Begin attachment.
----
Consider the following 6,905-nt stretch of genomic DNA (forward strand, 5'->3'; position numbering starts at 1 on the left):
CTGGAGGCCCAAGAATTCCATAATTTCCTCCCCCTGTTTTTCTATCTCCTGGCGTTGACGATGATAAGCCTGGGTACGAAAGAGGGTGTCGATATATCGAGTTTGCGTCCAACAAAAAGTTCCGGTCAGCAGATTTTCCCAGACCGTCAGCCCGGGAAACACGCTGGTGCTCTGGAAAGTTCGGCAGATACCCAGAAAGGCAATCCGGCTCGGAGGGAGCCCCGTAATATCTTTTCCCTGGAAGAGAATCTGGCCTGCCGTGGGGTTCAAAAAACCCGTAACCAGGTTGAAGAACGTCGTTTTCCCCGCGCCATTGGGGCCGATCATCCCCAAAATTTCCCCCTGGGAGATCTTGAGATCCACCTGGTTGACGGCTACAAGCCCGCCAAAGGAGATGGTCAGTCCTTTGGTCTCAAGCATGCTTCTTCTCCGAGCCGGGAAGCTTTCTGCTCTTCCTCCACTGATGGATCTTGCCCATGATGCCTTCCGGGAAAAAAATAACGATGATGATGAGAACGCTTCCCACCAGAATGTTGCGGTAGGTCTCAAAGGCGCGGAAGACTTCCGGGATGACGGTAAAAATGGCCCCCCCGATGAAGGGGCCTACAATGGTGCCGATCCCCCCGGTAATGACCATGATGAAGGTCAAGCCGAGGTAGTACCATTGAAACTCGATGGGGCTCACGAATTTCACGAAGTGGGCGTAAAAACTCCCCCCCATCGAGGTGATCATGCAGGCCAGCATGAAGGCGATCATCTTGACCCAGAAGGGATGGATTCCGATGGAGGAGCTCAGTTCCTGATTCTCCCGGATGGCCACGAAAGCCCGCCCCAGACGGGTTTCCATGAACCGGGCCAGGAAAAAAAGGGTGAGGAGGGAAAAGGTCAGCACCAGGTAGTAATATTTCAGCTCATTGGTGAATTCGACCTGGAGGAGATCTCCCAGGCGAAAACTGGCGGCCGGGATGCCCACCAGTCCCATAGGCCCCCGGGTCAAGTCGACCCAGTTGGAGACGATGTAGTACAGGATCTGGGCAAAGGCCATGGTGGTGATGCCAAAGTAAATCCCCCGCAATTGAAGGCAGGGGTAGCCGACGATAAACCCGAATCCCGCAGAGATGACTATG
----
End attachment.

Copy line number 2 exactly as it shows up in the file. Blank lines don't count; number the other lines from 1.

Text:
CTGGAGGCCCAAGAATTCCATAATTTCCTCCCCCTGTTTTTCTATCTCCTGGCGTTGACGATGATAAGCCTGGGTACGAAAGAGGGTGTCGATATATCGAGTTTGCGTCCAACAAAAAGTTCCGGTCAGCAGATTTTCCCAGACCGTCAGCCCGGGAAACACGCTGGTGCTCTGGAAAGTTCGGCAGATACCCAGAAAGGCAATCCGGCTCGGAGGGAGCCCCGTAATATCTTTTCCCTGGAAGAGAATCTGGCCTGCCGTGGGGTTCAAAAAACCCGTAACCAGGTTGAAGAACGTCGTTTTCCCCGCGCCATTGGGGCCGATCATCCCCAAAATTTCCCCCTGGGAGATCTTGAGATCCACCTGGTTGACGGCTACAAGCCCGCCAAAGGAGATGGTCAGTCCTTTGGTCTCAAGCATGCTTCTTCTCCGAGCCGGGAAGCTTTCTGCTCTTCCTCCACTGATGGATCTTGCCCATGATGCCTTCCGGGAAAAAAATAACGATGATGATGAGAACGCTTCCCACCAGAATGTTGCGGTAGGTCTCAAAGGCGCGGAAGACTTCCGGGATGACGGTAAAAATGGCCCCCCCGATGAAGGGGCCTACAATGGTGCCGATCCCCCCGGTAATGACCATGATGAAGGTCAAGCCGAGGTAGTACCATTGAAACTCGATGGGGCTCACGAATTTCACGAAGTGGGCGTAAAAACTCCCCCCCATCGAGGTGATCATGCAGGCCAGCATGAAGGCGATCATCTTGACCCAGAAGGGATGGATTCCGATGGAGGAGCTCAGTTCCTGATTCTCCCGGATGGCCACGAAAGCCCGCCCCAGACGGGTTTCCATGAACCGGGCCAGGAAAAAAAGGGTGAGGAGGGAAAAGGTCAGCACCAGGTAGTAATATTTCAGCTCATTGGTGAATTCGACCTGGAGGAGATCTCCCAGGCGAAAACTGGCGGCCGGGATGCCCACCAGTCCCATAGGCCCCCGGGTCAAGTCGACCCAGTTGGAGACGATGTAGTACAGGATCTGGGCAAAGGCCATGGTGGTGATGCCAAAGTAAATCCCCCGCAATTGAAGGCAGGGGTAGCCGACGATAAACCCGAATCCCGCAGAGATGACTATG